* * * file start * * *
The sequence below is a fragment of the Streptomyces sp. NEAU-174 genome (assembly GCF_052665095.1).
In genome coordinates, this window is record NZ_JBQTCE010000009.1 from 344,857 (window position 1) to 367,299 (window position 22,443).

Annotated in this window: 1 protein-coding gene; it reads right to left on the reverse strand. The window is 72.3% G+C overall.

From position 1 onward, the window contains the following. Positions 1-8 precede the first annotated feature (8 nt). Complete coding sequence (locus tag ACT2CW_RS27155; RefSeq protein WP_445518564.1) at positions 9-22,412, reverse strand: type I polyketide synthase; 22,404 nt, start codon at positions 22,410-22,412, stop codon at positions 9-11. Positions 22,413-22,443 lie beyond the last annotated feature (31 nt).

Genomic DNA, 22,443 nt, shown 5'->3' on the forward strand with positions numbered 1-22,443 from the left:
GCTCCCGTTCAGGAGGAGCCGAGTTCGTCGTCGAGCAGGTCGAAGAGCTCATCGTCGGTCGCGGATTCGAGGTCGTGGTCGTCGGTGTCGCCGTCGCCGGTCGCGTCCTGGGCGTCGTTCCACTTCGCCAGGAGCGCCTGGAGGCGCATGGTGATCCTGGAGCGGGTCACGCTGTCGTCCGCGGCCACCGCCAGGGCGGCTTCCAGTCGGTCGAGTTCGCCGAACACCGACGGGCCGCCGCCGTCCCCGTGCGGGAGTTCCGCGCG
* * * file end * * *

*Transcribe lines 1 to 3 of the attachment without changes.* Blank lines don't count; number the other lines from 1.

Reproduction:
The sequence below is a fragment of the Streptomyces sp. NEAU-174 genome (assembly GCF_052665095.1).
In genome coordinates, this window is record NZ_JBQTCE010000009.1 from 344,857 (window position 1) to 367,299 (window position 22,443).

Annotated in this window: 1 protein-coding gene; it reads right to left on the reverse strand. The window is 72.3% G+C overall.